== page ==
In 1995, the Supreme Court of Georgia heard a lawyer make a novel argument. He had read a study describing violent behavior shared by several generations of men in a Dutch family. Scientists had identified a mutated gene shared by all the violent men, and that’s what got the lawyer’s brain ticking.
The accused, argued the lawyer, might carry a gene — like the men in the Dutch family — that predisposed him to violence. (The lawyer’s client was on trial for murder.) Therefore, went the argument, the accused did not have free will, was innocent of the murder and should be acquitted.
The defense, an attempt at legal trickery remarkable even for a lawyer, failed. However, scientific discoveries, particularly advances in neuroscience, are nevertheless having profound consequences for legal procedure.
For example, the insanity plea in the United States currently requires that the accused does not know, because of mental illness, that he did wrong.
The insanity plea derives from the M’Naghten rule, a case from English law. In 1843, a man named Daniel M’Naghten attempted to assassinate the British prime minister; at his trial, he was found to be insane and the trial was abandoned. From that point on, lawyers saw the power of mounting an insanity defense, and many such claims were made.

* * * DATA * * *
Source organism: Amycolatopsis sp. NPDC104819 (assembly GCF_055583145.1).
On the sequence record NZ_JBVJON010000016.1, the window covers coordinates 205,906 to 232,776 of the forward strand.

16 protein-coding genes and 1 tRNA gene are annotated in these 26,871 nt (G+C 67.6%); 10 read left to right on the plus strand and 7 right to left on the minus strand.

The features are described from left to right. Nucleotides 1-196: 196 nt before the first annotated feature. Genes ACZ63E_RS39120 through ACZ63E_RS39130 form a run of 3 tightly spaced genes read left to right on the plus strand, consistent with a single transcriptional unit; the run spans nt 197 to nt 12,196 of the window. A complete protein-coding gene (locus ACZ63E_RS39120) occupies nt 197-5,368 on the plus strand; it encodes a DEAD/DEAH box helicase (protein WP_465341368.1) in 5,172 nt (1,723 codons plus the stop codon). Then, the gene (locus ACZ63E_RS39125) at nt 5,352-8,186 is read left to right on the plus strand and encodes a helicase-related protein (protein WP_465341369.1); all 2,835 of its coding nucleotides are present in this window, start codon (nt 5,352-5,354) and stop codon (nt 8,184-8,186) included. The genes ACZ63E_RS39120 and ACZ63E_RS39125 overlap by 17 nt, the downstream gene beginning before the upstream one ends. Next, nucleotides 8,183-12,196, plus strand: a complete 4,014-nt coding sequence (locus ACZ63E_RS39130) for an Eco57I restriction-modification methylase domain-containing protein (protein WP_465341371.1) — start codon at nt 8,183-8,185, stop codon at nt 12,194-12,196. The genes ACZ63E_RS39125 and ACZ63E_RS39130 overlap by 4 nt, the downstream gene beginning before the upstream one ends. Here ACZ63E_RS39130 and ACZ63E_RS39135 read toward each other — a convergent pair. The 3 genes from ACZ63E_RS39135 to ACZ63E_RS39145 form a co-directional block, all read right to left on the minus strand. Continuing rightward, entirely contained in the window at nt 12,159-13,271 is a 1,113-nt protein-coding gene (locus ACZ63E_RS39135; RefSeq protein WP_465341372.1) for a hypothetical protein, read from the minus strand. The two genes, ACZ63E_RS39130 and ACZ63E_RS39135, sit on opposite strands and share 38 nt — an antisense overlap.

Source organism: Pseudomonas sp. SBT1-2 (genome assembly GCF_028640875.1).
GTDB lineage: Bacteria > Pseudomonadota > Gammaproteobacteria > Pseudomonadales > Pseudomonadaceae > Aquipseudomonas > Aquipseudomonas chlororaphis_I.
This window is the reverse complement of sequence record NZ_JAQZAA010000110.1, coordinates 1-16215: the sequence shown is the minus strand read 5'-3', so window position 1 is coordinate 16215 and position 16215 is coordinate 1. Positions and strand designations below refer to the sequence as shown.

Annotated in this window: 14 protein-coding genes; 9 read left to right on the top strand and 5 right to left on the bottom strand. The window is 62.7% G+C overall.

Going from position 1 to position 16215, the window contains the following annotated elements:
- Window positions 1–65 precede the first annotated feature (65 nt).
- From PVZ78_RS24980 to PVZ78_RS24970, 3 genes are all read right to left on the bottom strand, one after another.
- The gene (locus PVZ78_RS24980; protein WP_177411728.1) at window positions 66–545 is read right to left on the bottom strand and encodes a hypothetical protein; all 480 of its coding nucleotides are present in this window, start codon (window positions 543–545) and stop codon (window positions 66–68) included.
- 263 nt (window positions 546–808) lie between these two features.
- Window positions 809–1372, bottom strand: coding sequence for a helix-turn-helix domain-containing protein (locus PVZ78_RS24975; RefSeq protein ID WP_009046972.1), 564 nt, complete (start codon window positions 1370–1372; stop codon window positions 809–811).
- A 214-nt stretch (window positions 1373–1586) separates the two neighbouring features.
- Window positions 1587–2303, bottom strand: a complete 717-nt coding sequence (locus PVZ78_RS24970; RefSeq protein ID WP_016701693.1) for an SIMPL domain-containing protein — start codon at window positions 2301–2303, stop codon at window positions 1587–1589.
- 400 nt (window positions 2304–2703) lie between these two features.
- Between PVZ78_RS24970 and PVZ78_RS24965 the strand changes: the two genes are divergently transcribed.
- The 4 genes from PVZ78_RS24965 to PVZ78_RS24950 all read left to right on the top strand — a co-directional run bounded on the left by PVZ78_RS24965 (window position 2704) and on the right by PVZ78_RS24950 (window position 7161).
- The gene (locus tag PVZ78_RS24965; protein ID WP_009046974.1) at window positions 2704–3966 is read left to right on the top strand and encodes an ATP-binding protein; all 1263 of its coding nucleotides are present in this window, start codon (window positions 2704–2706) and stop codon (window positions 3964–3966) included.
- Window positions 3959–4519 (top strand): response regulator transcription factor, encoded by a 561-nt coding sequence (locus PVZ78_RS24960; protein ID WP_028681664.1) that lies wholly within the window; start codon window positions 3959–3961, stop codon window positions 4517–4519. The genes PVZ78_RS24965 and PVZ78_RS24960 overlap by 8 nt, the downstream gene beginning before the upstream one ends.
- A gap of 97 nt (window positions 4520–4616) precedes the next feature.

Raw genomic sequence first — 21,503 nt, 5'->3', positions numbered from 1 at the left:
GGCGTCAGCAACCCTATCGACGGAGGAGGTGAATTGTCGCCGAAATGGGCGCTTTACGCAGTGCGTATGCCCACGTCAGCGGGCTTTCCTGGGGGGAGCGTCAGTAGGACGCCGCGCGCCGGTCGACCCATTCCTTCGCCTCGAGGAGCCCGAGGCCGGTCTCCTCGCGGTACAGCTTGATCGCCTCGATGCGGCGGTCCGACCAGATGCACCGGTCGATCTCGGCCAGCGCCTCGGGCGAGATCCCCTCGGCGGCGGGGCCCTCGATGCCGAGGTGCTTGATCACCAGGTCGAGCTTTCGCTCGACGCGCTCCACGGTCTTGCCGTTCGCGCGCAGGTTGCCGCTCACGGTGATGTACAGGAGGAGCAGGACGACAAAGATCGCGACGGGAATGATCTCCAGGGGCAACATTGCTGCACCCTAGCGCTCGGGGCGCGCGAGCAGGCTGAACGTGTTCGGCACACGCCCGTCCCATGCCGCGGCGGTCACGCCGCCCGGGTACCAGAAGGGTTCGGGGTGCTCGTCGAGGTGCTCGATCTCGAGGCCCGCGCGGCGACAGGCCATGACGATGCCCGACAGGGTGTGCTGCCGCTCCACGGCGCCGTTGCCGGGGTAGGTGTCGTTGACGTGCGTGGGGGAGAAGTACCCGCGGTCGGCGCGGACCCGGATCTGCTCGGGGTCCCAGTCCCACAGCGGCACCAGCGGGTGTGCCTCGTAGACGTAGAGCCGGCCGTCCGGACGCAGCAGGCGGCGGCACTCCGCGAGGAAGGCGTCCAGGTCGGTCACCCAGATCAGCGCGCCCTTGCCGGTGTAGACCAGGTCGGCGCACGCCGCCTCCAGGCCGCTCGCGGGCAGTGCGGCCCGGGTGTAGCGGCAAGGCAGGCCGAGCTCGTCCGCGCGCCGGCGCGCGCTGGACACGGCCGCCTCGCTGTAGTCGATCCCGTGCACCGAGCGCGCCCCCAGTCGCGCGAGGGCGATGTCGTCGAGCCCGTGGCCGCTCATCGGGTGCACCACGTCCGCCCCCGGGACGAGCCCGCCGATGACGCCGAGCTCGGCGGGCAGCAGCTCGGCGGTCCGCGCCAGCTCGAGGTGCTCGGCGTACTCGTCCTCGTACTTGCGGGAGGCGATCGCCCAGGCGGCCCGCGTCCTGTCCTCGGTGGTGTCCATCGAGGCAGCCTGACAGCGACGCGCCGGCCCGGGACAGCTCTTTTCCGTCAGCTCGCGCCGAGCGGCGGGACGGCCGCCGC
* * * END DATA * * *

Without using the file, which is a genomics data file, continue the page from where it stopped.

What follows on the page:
“By the early 1980s, half the USA and most federal courts were using some sort of insanity test that incorporated elements of loss of volition,” said Robert Sapolsky of the Department of Neurology and Neurological Sciences at Stanford University. “This trend abruptly reversed when the potential assassin of Ronald Reagan, John Hinckley, was acquitted.”
The acquittal caused a public outcry, and U.S. courts were put under intense pressure to make it more difficult to make a plea of insanity and to restrict claims of impaired volition. Now Sapolsky is calling for a serious reassessment of the law.
Here is an interesting one I just came across on Wired.com. The title of this article is Are we puppets or free agents? and while the article itself is focussed on the question of whether so-called insane people have a choice when it comes to committing criminal acts, it does touch on a broader question being whether we have free will or whether we are bound by biology or circumstance? I have only quoted a portion of the article (you can view the full article here):